Apple’s lawsuit against Taiwanese handset manufacturer HTC is meant to prevent smartphones that resemble the iPhone from competing in the U.S. market, limiting consumer choice, but protecting Apple’s incentive to innovate, legal experts say.
Yesterday, news broke that Apple had filed suit against HTC with the U.S. International Trade Commission (ITC) and U.S. District Court in Delaware for allegedly violating a slew of iPhone related patents. HTC derives nearly half of its annual smartphone sales from the U.S. market, and the majority sold are Android phones, including Google’s Nexus One, according to UBS.
Any one of those patents could be enough to prompt the ITC to ask U.S. Customs and Border Protection to stop the shipment of imports, said Richard Field, a past chair of the American Bar Association’s section of science and technology law. “It’s like in Casablanca The Maltese Falcon: “some of these reasons may be insignificant, but there’s so many of them,” he said. “Apple went to town figuring out the infringement.”
Apple appears that it is not interested in the usual patent “horse trade” where one company sues another to receive licensing royalties then drops the suit, he said. “My gut feeling is that there’s more to why Apple is pushing this one,” he said.
“Apple wants to prevent anyone else from making smartphones that compete directly with the iPhone,” said James Grimmelmann, an associate professor at New York Law School. “It will raise prices and lower quality in the smartphone market.” He refused to speculate on the validity of the patents without a very detailed examination.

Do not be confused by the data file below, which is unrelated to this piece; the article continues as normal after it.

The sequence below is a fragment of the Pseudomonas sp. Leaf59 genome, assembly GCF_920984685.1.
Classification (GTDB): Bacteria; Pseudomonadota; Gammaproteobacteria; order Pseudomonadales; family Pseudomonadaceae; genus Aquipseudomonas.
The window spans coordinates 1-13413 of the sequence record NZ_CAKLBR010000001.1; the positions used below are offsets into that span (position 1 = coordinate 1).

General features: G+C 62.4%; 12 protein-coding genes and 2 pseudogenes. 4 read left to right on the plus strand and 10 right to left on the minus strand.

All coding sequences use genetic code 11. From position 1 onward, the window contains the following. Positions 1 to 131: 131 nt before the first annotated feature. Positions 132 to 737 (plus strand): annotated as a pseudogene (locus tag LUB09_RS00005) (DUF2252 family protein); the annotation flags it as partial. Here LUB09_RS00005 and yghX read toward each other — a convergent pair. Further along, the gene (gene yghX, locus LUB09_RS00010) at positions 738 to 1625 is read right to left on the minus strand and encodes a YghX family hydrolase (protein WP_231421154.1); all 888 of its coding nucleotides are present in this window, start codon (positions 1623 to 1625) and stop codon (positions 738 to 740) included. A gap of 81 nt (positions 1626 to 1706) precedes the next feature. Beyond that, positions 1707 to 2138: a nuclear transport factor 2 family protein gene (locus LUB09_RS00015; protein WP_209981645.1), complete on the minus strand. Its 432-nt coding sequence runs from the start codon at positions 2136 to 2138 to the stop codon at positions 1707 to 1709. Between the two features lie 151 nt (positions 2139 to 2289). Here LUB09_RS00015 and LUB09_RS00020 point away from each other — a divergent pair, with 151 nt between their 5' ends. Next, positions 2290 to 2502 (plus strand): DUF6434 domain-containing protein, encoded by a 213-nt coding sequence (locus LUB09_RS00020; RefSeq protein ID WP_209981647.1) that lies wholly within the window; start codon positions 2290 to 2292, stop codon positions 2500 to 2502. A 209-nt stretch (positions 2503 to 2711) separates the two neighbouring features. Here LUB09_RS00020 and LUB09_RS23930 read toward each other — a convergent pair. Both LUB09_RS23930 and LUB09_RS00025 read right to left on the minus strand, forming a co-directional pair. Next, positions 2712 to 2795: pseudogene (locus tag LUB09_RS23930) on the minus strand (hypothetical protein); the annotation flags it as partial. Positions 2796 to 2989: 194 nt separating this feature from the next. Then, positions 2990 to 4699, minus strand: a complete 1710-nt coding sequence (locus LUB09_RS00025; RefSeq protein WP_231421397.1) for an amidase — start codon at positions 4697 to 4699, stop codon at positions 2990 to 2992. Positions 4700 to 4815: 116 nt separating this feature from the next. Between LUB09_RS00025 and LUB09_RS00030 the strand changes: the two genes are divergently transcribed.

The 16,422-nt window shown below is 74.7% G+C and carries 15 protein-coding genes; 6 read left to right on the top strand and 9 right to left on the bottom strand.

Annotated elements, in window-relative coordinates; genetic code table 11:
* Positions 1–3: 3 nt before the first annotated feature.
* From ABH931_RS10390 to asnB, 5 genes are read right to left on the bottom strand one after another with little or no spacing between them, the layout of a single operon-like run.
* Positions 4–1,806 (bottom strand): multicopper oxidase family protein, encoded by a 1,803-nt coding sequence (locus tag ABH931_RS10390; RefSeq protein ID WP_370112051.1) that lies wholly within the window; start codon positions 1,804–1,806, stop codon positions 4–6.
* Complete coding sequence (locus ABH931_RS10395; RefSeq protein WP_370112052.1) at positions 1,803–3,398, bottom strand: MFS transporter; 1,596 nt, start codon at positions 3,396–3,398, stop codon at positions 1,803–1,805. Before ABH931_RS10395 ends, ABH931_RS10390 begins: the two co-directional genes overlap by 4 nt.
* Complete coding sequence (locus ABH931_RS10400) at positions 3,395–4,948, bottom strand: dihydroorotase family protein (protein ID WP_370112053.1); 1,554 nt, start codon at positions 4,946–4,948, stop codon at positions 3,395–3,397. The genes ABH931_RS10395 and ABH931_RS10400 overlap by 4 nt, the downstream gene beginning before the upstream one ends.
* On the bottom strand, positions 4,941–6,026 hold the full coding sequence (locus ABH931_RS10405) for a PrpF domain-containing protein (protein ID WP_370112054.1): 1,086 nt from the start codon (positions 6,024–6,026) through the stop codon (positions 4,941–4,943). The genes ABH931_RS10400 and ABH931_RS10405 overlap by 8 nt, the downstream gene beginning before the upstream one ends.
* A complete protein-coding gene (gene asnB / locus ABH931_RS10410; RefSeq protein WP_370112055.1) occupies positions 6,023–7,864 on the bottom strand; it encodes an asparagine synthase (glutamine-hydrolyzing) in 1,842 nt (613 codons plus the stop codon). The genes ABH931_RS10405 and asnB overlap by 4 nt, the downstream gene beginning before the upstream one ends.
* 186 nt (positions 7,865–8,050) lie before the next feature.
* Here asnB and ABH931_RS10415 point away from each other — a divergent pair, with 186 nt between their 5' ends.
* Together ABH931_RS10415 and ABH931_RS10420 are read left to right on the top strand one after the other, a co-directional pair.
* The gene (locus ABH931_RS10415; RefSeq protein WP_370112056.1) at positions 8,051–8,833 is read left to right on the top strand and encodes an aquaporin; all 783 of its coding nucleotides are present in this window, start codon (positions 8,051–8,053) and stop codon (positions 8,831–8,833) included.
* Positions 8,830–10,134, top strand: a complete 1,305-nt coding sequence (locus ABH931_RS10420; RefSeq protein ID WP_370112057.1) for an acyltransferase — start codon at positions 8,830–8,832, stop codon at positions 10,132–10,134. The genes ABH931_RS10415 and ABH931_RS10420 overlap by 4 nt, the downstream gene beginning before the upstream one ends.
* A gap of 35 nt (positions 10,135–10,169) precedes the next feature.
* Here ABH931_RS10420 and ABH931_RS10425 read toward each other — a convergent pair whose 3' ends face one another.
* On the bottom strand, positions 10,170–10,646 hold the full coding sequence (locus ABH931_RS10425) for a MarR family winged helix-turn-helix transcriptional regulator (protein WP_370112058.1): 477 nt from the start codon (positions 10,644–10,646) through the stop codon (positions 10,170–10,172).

Field suggested that Apple might be attempting to eliminate a source of “generics” from the market in order to protect its iPhone revenue stream, which he said may be critical to the company. Apple sold 8.7 iPhones last quarter. “If you eliminate generics it affects the market”
“Apple is known for its creativity. If Apple cannot protect the creativity side of [the market] it also isn’t good for consumers,” Field said. When molded together, it could be argued that the patents are the essence of the Apple machine, he explained.
Grimmelmann saw it another way. “Overall, the move strikes me as a sign of weakness on Apple’s part; it fears the competition. Then again, Apple is an irrationally litigious company. For every reasonable lawsuit (Psystar), it brings an ill-advised one (Apple v. Does),” he concluded.
Apple v. Does is a lawsuit that Apple filed in 2004 against unnamed defendants that it accused of leaking information to news sites including AppleInsider and PowerPage.
My take is that Apple is waging a proxy war against Google while firing buckshot at so-called “generics” (I am hesitant to use that term). It might risk alienating customers, but, as Fields told me, there cannot be a backlash unless you can understand whether the suit has merit. I eagerly await more details about the case as it unfolds.